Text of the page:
With the changes, the jury again can award a maximum of 132 points in total to one song, but this is now only 20.7% of the total jury vote available (remember that the total points available has increased from 473 to 638). The remaining songs, again assuming they all equally split the remaining points, would each get 46 points, which means that now the another song would need to only get 86 points more than the jury favourite, which is only 13.5% of their total.

Now, that’s a lot of numbers flying around, and I can only apologise for that, but there’s a story to tell with them. Remember that, unlike the jurors, televoters don’t have to vote for more than one song. This means that the televoters could, theoretically, all vote for one song, which means that the jury is totally sidelined. Of course, this remains extraordinarily unlikely, but, in simpler terms, a song can guarantee victory with a 133 point lead in the televote (as the juries could give it 0 and second place in the televote a maximum of 132 points). Under the old system, this was 28% of the televote; under the new, it is only 20.7%. The juries have effectively lost a quarter of their power.

Now, of course, I have taken complete extremes here to illustrate a point. Clearly, no song will ever receive 100% of the televote, nor will the juries all conspire to push one song to the maximum, but it is clear that the power of the jury to influence results has been reduced in favour of the televote. Personally, I think it’s the wrong approach to take; the main issue with the Swedish final, as I explained last year, is that there are too many finalists and the use of the heart app dilutes the power of televoters. This is what should have been addressed, not the balance between jury and public.

As a final point to consider, let’s have a quick glance at Robin and Nano’s jury points had the new system been introduced. As all juries gave them both points (except Israel giving Nano 0, so I shall assume he was their 8th), it is possible to apply the new system to last year and see how this changes things! Robin ends up with 100 jury points and Nano gets 87. Already we see the gap closing! The televote points change too, as there are now 638 points up for grabs instead of just 473. This means Robin gets 68 televote points for a total of 168, whereas Nano gets 76 for a total of 163. So, after all that, it would have changed nothing last year!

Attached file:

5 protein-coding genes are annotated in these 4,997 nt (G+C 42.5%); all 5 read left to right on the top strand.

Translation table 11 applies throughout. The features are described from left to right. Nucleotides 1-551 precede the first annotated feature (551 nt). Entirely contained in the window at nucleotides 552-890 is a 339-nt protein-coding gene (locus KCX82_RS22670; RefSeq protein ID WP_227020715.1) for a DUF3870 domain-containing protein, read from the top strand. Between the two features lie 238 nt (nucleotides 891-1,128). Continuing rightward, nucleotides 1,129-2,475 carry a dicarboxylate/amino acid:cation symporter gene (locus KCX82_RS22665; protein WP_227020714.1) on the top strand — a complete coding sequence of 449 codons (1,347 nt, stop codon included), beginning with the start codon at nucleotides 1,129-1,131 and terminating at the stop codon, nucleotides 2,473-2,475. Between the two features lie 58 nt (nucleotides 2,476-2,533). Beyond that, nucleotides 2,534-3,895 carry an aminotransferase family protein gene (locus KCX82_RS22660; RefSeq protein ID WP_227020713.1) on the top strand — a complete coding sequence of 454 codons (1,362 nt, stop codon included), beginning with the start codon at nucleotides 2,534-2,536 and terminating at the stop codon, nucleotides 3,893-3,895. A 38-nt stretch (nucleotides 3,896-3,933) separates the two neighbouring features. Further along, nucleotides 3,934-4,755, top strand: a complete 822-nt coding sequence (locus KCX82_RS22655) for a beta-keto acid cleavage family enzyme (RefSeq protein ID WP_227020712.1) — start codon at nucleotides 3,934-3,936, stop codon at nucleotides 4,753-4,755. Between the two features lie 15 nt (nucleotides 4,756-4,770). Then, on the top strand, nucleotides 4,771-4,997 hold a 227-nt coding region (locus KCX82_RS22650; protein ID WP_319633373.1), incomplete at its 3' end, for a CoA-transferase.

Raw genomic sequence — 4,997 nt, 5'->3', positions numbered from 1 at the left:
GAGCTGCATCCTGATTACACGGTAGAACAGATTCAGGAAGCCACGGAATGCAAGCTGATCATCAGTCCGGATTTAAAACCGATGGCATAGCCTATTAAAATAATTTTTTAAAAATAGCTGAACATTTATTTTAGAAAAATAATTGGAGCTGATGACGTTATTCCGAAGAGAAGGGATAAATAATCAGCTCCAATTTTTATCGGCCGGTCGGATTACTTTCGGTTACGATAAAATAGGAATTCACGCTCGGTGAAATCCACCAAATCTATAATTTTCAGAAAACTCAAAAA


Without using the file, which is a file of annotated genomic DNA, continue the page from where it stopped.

“So you mean I STILL wouldn’t have won?!” – Image courtesy of Jessica Gow/TT

To conclude, therefore, it seems that this will, overall, have little impact on the winner of Melodifestivalen 2018, but it certainly is part of a shift towards the televoter instead of the jury. It has clearly been presented as such, but it seems that it manages to instead be a fairly ineffectual change which won’t really enhance the power of the televoters to determine a clear winner, whilst simultaneously weakening the jury’s power to influence the results. When you’re dealing with a gap of 5.7% between 1st and 12th in the televote, it’s always going to be a challenge to get a decisive winner. It’s this that needs to be addressed to get meaningful change!

Power to the people, or just a marketing ploy to get people a bit more excited about Melodifestivalen this year? What do #YOU think? Join the debate below or on our forum HERE!

Featured image courtesy of SVT